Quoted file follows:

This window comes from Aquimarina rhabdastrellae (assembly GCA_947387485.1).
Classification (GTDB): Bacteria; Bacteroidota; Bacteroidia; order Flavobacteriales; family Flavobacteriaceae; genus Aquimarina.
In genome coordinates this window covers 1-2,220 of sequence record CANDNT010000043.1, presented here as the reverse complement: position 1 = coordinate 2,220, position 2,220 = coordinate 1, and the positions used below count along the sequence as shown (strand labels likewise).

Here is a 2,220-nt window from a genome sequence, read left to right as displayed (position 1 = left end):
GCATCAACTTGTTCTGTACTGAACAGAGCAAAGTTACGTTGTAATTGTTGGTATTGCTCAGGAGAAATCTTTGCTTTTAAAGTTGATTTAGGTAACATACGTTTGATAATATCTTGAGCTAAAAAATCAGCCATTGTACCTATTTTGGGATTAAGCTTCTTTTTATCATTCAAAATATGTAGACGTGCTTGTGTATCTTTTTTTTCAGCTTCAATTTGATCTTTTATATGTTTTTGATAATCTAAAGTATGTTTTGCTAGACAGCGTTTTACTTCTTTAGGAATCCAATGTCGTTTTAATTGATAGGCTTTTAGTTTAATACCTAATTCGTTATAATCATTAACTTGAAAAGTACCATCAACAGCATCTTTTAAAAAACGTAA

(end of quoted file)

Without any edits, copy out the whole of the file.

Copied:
This window comes from Aquimarina rhabdastrellae (assembly GCA_947387485.1).
Classification (GTDB): Bacteria; Bacteroidota; Bacteroidia; order Flavobacteriales; family Flavobacteriaceae; genus Aquimarina.
In genome coordinates this window covers 1-2,220 of sequence record CANDNT010000043.1, presented here as the reverse complement: position 1 = coordinate 2,220, position 2,220 = coordinate 1, and the positions used below count along the sequence as shown (strand labels likewise).

Here is a 2,220-nt window from a genome sequence, read left to right as displayed (position 1 = left end):
GCATCAACTTGTTCTGTACTGAACAGAGCAAAGTTACGTTGTAATTGTTGGTATTGCTCAGGAGAAATCTTTGCTTTTAAAGTTGATTTAGGTAACATACGTTTGATAATATCTTGAGCTAAAAAATCAGCCATTGTACCTATTTTGGGATTAAGCTTCTTTTTATCATTCAAAATATGTAGACGTGCTTGTGTATCTTTTTTTTCAGCTTCAATTTGATCTTTTATATGTTTTTGATAATCTAAAGTATGTTTTGCTAGACAGCGTTTTACTTCTTTAGGAATCCAATGTCGTTTTAATTGATAGGCTTTTAGTTTAATACCTAATTCGTTATAATCATTAACTTGAAAAGTACCATCAACAGCATCTTTTAAAAAACGTAA